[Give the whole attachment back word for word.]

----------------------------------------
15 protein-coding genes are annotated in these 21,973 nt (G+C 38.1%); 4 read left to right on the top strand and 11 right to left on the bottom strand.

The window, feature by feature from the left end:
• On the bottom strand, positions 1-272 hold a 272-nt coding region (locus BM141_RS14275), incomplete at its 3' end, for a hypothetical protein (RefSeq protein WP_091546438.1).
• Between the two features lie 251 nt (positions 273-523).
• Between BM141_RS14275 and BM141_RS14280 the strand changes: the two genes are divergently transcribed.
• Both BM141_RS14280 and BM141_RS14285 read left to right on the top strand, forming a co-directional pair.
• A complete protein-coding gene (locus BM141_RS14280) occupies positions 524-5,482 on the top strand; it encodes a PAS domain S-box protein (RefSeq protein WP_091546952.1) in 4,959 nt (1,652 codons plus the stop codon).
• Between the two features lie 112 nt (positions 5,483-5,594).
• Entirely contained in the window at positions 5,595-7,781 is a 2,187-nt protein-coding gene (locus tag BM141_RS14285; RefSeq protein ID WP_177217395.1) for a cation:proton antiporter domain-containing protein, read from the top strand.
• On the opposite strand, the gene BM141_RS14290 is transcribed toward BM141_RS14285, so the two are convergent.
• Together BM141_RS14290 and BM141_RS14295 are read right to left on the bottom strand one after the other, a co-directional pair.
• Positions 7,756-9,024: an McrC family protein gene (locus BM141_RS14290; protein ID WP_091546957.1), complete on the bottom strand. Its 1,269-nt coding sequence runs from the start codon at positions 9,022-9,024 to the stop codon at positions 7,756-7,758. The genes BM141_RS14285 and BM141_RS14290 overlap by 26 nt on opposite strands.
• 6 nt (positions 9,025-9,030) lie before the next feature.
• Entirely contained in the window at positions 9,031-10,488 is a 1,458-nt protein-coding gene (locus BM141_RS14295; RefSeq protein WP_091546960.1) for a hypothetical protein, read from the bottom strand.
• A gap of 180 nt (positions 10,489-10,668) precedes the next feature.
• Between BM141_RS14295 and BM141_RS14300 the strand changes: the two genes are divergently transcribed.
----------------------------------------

15 protein-coding genes are annotated in these 21,973 nt (G+C 38.1%); 4 read left to right on the top strand and 11 right to left on the bottom strand.

The window, feature by feature from the left end:
• On the bottom strand, positions 1-272 hold a 272-nt coding region (locus BM141_RS14275), incomplete at its 3' end, for a hypothetical protein (RefSeq protein WP_091546438.1).
• Between the two features lie 251 nt (positions 273-523).
• Between BM141_RS14275 and BM141_RS14280 the strand changes: the two genes are divergently transcribed.
• Both BM141_RS14280 and BM141_RS14285 read left to right on the top strand, forming a co-directional pair.
• A complete protein-coding gene (locus BM141_RS14280) occupies positions 524-5,482 on the top strand; it encodes a PAS domain S-box protein (RefSeq protein WP_091546952.1) in 4,959 nt (1,652 codons plus the stop codon).
• Between the two features lie 112 nt (positions 5,483-5,594).
• Entirely contained in the window at positions 5,595-7,781 is a 2,187-nt protein-coding gene (locus tag BM141_RS14285; RefSeq protein ID WP_177217395.1) for a cation:proton antiporter domain-containing protein, read from the top strand.
• On the opposite strand, the gene BM141_RS14290 is transcribed toward BM141_RS14285, so the two are convergent.
• Together BM141_RS14290 and BM141_RS14295 are read right to left on the bottom strand one after the other, a co-directional pair.
• Positions 7,756-9,024: an McrC family protein gene (locus BM141_RS14290; protein ID WP_091546957.1), complete on the bottom strand. Its 1,269-nt coding sequence runs from the start codon at positions 9,022-9,024 to the stop codon at positions 7,756-7,758. The genes BM141_RS14285 and BM141_RS14290 overlap by 26 nt on opposite strands.
• 6 nt (positions 9,025-9,030) lie before the next feature.
• Entirely contained in the window at positions 9,031-10,488 is a 1,458-nt protein-coding gene (locus BM141_RS14295; RefSeq protein WP_091546960.1) for a hypothetical protein, read from the bottom strand.
• A gap of 180 nt (positions 10,489-10,668) precedes the next feature.
• Between BM141_RS14295 and BM141_RS14300 the strand changes: the two genes are divergently transcribed.